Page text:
FCC doesn't have authority to revoke license over content, says chairman

FCC doesn't have authority to revoke license over content, says chairman
© Greg Nash

The Federal Communications Commission (FCC) doesn’t have the authority to revoke a broadcast network’s license based on content, Chairman Ajit Pai said Tuesday in response to President Trump’s call on it to challenge NBC’s FCC licenses.

“I believe in the first amendment. The FCC under my leadership, will stand for the first amendment,” Pai said in response to a question about calls from Trump to revoke the licenses of broadcasters who, according to the president, broadcast “fake news.”

“Under the law, the FCC does not have the authority to revoke license of a broadcast station based on content of a program,” Pai, who was appointed by Trump as FCC chairman, said at an AT&T policy event.


The FCC Chairman also stressed that it is “not within the FCC’s jurisdiction to handle fake news.”

Trump tweeted last week that NBC’s broadcasting license should be challenged and potentially revoked after it published a story that said he had called for the nation’s nuclear stockpile to be increased by a factor of 10.

“With all of the Fake News coming out of NBC and the Networks, at what point is it appropriate to challenge their License? Bad for country!” Trump tweeted in response.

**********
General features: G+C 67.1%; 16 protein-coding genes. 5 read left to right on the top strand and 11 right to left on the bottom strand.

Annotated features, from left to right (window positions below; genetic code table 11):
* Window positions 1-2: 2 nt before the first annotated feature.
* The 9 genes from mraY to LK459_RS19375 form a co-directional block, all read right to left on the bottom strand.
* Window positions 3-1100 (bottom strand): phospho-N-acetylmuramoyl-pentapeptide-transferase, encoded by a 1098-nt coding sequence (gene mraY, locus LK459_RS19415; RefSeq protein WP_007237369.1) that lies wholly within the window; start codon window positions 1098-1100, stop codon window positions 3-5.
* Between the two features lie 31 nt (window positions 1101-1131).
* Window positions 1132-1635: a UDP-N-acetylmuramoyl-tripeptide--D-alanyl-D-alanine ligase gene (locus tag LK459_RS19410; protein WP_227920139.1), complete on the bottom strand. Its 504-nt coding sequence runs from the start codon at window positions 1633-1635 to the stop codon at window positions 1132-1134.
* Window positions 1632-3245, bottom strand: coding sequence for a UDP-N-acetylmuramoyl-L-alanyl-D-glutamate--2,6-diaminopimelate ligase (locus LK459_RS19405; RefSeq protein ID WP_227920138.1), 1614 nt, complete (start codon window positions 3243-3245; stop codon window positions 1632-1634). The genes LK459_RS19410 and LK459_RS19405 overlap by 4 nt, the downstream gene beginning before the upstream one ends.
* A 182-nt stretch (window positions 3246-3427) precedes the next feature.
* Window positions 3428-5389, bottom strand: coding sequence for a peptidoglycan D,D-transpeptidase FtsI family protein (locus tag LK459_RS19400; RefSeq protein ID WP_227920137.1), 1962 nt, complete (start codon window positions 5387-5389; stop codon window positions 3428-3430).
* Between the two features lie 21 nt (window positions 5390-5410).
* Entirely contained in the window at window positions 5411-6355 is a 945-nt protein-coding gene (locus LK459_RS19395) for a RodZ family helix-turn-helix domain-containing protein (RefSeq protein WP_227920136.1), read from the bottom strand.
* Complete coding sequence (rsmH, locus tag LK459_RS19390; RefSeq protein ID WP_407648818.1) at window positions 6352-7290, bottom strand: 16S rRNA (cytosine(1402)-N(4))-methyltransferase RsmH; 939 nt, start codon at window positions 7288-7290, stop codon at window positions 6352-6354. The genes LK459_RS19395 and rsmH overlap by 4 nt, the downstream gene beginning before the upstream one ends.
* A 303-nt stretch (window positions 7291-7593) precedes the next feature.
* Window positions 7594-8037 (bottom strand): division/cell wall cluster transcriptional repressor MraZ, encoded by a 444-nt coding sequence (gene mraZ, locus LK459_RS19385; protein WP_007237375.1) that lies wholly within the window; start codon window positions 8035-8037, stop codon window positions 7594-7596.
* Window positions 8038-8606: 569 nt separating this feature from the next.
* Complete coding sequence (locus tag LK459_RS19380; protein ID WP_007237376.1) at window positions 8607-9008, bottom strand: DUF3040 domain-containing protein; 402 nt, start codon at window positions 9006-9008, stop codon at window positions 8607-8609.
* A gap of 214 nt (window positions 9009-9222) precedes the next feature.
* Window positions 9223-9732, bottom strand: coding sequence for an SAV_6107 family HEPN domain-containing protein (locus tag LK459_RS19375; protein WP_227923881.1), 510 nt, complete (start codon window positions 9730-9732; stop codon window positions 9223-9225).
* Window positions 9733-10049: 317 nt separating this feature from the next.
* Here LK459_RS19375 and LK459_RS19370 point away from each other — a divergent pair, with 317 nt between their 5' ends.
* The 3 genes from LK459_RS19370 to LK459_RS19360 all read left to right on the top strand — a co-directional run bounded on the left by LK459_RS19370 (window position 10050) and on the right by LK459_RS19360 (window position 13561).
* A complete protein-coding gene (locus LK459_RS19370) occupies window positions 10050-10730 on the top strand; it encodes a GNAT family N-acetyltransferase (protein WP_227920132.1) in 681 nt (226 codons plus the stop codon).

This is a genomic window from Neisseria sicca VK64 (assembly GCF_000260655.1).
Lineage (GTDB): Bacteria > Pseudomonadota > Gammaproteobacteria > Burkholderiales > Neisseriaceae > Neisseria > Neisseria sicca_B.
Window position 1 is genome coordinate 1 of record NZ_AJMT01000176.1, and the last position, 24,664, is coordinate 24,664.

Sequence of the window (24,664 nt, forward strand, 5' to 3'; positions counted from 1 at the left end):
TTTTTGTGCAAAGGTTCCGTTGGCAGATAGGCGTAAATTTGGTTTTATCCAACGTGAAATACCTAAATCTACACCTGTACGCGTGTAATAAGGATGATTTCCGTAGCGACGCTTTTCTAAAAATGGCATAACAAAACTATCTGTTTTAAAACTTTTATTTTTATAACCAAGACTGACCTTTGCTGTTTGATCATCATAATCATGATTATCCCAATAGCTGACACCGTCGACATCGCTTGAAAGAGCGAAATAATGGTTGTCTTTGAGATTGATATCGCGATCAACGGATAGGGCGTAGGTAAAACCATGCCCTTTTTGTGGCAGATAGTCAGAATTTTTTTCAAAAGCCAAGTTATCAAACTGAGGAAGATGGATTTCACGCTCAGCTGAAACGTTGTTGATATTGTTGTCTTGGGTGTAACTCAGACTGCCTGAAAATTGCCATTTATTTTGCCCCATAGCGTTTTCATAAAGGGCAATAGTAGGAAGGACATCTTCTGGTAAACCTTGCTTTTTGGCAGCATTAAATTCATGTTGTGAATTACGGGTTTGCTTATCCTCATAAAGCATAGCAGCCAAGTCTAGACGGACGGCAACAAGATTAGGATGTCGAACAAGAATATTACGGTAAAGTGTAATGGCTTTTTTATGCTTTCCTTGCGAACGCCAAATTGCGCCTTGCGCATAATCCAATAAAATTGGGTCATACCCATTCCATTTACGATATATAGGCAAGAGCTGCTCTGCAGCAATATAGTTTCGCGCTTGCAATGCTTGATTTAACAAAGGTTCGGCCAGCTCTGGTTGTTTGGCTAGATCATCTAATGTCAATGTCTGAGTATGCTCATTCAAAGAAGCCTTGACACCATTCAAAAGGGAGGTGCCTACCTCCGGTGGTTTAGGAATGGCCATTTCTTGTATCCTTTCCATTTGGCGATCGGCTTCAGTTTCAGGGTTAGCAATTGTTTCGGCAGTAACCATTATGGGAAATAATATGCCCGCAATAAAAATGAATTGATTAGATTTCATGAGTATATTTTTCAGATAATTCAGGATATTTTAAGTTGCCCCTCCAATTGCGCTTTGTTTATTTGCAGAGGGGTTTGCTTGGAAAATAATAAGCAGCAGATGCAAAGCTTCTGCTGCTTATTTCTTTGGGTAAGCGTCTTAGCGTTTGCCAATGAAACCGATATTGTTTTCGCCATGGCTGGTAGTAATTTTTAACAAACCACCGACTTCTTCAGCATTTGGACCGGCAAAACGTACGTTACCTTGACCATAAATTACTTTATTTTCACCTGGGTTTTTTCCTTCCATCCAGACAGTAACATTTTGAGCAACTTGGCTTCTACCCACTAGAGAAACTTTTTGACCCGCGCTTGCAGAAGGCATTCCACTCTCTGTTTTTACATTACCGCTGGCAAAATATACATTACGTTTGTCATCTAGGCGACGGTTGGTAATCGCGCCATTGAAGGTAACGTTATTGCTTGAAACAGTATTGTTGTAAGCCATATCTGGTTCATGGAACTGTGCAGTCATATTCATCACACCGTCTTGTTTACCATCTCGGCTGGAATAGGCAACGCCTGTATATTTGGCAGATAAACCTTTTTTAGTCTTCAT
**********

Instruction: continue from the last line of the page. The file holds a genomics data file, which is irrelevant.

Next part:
“Network news has become so partisan, distorted and fake that licenses must be challenged and, if appropriate, revoked. Not fair to public!” he wrote in a separate tweet.

Trump’s tweet immediately drew criticism from both Democratic and Republican politicians.

“Not how it works,” Democratic FCC Commissioner Jessica Rosenworcel tweeted in response to the president.


Sens. Brian SchatzBrian Emanuel SchatzOn The Money: Stocks fall as COVID-19 fears rattle market | Schumer sets infrastructure showdown | Dems struggle to sell agenda The Hill's Morning Report - Surging COVID-19 infections loom over US, Olympics Democrats ramp up spending sales pitch MORE (D-Hawaii), Ed MarkeyEd MarkeyEquilibrium/ Sustainability — Presented by NextEra Energy — Olympics medals made of mashed up smartphones Lawmakers urge Biden to make 'bold decisions' in nuclear review OVERNIGHT ENERGY: Democrats lay out vision for Civilian Climate Corps | Manchin to back controversial public lands nominee | White House details environmental justice plan MORE (D-Mass.) and Richard Blumenthal (D-Conn.) also released statements and letters blasting the President’s tweet.

“As FCC Chairman, sworn to uphold both the Constitution and the Communications Act, you have a duty to condemn this attack and reassure our nation and our journalists that you will stand up for them and protect and defend their fundamental freedoms," Blumenthal wrote in a letter to the Chairman on Monday.

Democratic Senators previously pressed Pai in the spring to address comments from the President after Trump called The New York Times, CNN and NBC “fake news.”

At the time Pai also said he was committed to the first amendment but that he would not “wade into that kind of political debate.”